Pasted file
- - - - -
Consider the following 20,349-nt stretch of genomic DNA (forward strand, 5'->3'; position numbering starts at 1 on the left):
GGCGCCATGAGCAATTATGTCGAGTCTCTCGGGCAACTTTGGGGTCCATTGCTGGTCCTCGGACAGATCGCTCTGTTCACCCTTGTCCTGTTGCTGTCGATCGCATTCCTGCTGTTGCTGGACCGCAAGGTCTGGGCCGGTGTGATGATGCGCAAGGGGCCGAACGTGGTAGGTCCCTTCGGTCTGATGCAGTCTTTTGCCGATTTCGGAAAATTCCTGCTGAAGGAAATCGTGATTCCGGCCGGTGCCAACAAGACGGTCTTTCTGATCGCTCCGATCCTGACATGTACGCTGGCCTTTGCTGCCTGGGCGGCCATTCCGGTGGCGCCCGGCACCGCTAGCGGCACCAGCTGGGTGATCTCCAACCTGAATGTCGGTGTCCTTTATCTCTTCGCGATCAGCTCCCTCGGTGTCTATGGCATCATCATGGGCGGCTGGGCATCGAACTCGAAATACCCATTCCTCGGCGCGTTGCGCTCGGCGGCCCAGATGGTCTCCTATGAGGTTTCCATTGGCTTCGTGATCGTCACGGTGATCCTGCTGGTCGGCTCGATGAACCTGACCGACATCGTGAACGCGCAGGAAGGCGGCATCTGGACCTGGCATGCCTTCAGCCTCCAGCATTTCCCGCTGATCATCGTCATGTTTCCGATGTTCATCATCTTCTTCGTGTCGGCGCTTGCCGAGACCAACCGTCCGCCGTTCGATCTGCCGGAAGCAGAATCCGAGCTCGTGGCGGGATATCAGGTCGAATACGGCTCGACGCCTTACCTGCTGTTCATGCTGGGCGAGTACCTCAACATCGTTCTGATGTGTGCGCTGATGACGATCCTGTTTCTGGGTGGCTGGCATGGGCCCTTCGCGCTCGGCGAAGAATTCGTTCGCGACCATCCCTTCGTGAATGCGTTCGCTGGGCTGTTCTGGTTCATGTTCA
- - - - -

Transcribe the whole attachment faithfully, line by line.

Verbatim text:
Consider the following 20,349-nt stretch of genomic DNA (forward strand, 5'->3'; position numbering starts at 1 on the left):
GGCGCCATGAGCAATTATGTCGAGTCTCTCGGGCAACTTTGGGGTCCATTGCTGGTCCTCGGACAGATCGCTCTGTTCACCCTTGTCCTGTTGCTGTCGATCGCATTCCTGCTGTTGCTGGACCGCAAGGTCTGGGCCGGTGTGATGATGCGCAAGGGGCCGAACGTGGTAGGTCCCTTCGGTCTGATGCAGTCTTTTGCCGATTTCGGAAAATTCCTGCTGAAGGAAATCGTGATTCCGGCCGGTGCCAACAAGACGGTCTTTCTGATCGCTCCGATCCTGACATGTACGCTGGCCTTTGCTGCCTGGGCGGCCATTCCGGTGGCGCCCGGCACCGCTAGCGGCACCAGCTGGGTGATCTCCAACCTGAATGTCGGTGTCCTTTATCTCTTCGCGATCAGCTCCCTCGGTGTCTATGGCATCATCATGGGCGGCTGGGCATCGAACTCGAAATACCCATTCCTCGGCGCGTTGCGCTCGGCGGCCCAGATGGTCTCCTATGAGGTTTCCATTGGCTTCGTGATCGTCACGGTGATCCTGCTGGTCGGCTCGATGAACCTGACCGACATCGTGAACGCGCAGGAAGGCGGCATCTGGACCTGGCATGCCTTCAGCCTCCAGCATTTCCCGCTGATCATCGTCATGTTTCCGATGTTCATCATCTTCTTCGTGTCGGCGCTTGCCGAGACCAACCGTCCGCCGTTCGATCTGCCGGAAGCAGAATCCGAGCTCGTGGCGGGATATCAGGTCGAATACGGCTCGACGCCTTACCTGCTGTTCATGCTGGGCGAGTACCTCAACATCGTTCTGATGTGTGCGCTGATGACGATCCTGTTTCTGGGTGGCTGGCATGGGCCCTTCGCGCTCGGCGAAGAATTCGTTCGCGACCATCCCTTCGTGAATGCGTTCGCTGGGCTGTTCTGGTTCATGTTCA